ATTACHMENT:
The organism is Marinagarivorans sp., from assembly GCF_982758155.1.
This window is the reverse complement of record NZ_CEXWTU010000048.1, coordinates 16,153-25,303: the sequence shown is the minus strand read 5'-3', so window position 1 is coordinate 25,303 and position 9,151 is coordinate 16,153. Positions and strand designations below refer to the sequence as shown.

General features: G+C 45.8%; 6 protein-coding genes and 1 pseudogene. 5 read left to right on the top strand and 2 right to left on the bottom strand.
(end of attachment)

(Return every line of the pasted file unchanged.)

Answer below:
The organism is Marinagarivorans sp., from assembly GCF_982758155.1.
This window is the reverse complement of record NZ_CEXWTU010000048.1, coordinates 16,153-25,303: the sequence shown is the minus strand read 5'-3', so window position 1 is coordinate 25,303 and position 9,151 is coordinate 16,153. Positions and strand designations below refer to the sequence as shown.

General features: G+C 45.8%; 6 protein-coding genes and 1 pseudogene. 5 read left to right on the top strand and 2 right to left on the bottom strand.